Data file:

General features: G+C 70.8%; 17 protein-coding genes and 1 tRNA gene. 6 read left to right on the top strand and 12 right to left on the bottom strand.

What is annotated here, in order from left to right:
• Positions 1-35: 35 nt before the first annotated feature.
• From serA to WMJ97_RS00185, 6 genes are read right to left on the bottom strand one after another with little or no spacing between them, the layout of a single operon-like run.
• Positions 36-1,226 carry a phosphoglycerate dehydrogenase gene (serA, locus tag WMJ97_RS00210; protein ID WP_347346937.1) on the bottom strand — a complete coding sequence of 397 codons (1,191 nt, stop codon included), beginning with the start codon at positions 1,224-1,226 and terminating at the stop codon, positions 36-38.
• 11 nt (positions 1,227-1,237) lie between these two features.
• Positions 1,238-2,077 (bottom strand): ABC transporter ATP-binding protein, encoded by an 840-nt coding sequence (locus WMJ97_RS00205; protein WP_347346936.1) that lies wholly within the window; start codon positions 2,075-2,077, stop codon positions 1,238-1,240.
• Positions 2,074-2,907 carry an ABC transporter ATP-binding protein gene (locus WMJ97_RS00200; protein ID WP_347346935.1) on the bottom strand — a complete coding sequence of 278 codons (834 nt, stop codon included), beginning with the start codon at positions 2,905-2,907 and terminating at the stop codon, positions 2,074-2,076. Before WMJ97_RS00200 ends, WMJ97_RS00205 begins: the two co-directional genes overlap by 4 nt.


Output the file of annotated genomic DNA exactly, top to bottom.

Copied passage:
General features: G+C 70.8%; 17 protein-coding genes and 1 tRNA gene. 6 read left to right on the top strand and 12 right to left on the bottom strand.

What is annotated here, in order from left to right:
• Positions 1-35: 35 nt before the first annotated feature.
• From serA to WMJ97_RS00185, 6 genes are read right to left on the bottom strand one after another with little or no spacing between them, the layout of a single operon-like run.
• Positions 36-1,226 carry a phosphoglycerate dehydrogenase gene (serA, locus tag WMJ97_RS00210; protein ID WP_347346937.1) on the bottom strand — a complete coding sequence of 397 codons (1,191 nt, stop codon included), beginning with the start codon at positions 1,224-1,226 and terminating at the stop codon, positions 36-38.
• 11 nt (positions 1,227-1,237) lie between these two features.
• Positions 1,238-2,077 (bottom strand): ABC transporter ATP-binding protein, encoded by an 840-nt coding sequence (locus WMJ97_RS00205; protein WP_347346936.1) that lies wholly within the window; start codon positions 2,075-2,077, stop codon positions 1,238-1,240.
• Positions 2,074-2,907 carry an ABC transporter ATP-binding protein gene (locus WMJ97_RS00200; protein ID WP_347346935.1) on the bottom strand — a complete coding sequence of 278 codons (834 nt, stop codon included), beginning with the start codon at positions 2,905-2,907 and terminating at the stop codon, positions 2,074-2,076. Before WMJ97_RS00200 ends, WMJ97_RS00205 begins: the two co-directional genes overlap by 4 nt.